The standard rap against DACA and DAPA is that these programs violate the Constitution's "take care" clause, which requires a president to "faithfully" enforce the laws of the land. But, notes George Mason University law professor Ilya Somin, faithfully executing the laws does not mean that the president must prosecute every violation of every federal law. That would be neither possible nor desirable given that there are more than 3,000 different federal crimes on the books and more than 300,000 regulations. An average citizen ends up committing three federal felonies per day. For example, marijuana is an illegal substance under the federal Controlled Substances Act, and anyone who uses it is violating federal law. Yet the feds systematically fail to prosecute users, especially on college campuses. But no one claims that this failure is a violation of the Constitution.

Scalia was unlikely to endorse this argument because his originalist instincts were often overridden by stare decisis considerations, but the real issue with DACA or DAPA is not their constitutionality, but their fidelity to standing immigration statutes. And Scalia may have been persuaded that statutorily, these orders were on strong ground.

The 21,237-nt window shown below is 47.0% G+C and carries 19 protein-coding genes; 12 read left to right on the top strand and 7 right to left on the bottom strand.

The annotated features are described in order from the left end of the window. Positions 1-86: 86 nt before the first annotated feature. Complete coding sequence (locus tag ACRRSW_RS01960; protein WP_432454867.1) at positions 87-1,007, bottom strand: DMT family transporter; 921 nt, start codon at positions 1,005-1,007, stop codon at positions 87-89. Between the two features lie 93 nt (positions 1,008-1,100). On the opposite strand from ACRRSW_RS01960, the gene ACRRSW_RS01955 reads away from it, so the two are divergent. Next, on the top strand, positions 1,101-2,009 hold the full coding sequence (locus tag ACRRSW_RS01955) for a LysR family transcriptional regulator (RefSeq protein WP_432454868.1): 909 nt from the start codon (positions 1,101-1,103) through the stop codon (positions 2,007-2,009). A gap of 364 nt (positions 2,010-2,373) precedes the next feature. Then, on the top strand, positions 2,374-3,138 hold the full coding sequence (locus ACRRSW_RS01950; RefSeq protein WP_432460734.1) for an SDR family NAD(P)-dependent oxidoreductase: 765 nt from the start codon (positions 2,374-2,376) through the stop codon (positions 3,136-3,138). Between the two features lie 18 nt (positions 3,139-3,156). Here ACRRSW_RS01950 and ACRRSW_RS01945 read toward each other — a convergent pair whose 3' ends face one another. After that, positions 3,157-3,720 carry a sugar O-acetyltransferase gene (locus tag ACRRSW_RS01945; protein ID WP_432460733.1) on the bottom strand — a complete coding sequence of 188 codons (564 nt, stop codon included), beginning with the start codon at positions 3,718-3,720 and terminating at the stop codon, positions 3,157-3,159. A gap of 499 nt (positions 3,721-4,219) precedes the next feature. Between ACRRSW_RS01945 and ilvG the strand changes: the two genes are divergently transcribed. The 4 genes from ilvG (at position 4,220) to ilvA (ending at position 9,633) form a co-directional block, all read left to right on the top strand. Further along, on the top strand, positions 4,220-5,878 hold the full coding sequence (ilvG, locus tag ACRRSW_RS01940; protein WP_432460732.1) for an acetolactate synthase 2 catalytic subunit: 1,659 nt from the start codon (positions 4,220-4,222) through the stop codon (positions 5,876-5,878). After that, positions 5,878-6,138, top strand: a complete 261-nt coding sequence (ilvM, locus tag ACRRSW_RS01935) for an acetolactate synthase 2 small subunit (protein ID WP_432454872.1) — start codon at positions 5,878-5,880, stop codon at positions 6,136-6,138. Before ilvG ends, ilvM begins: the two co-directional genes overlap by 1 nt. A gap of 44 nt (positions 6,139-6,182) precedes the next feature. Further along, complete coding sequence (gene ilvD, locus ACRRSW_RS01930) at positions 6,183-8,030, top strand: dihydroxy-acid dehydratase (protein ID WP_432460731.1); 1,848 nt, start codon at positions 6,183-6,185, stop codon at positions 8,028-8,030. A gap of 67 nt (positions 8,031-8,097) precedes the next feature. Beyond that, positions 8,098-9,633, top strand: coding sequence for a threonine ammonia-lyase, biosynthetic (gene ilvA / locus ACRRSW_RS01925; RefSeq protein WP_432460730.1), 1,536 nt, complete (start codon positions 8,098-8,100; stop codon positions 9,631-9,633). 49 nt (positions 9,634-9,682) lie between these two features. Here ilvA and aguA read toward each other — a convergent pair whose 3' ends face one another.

No one, not even the 26 state attorney generals suing the administration, disputes that the president has the authority to set immigration enforcement priorities under the Immigration and Nationality Act (INA). If he chose not to deport a single undocumented worker, he would be acting well within his legal prerogative (although the political fallout would be another matter). Critics also concede that the president is entitled to offer case-by-case deportation relief. What they oppose is mass relief to several million illegal immigrants.

And two of three Fifth Circuit Court judges agreed with these critics. The judges argued that the president's executive actions thwart the "Congress' stated goal of closely guarding access to work authorization and preserving jobs for those lawfully in the country." But this rationale cannot withstand the kind of strict originalist scrutiny that Scalia favored. The Constitution gives Congress no authority to restrict immigration flows to protect the labor market, except to prohibit slavery. It would be the height of hypocrisy to criticize the president for overstepping his constitutional limits while giving Congress free rein to overstep its.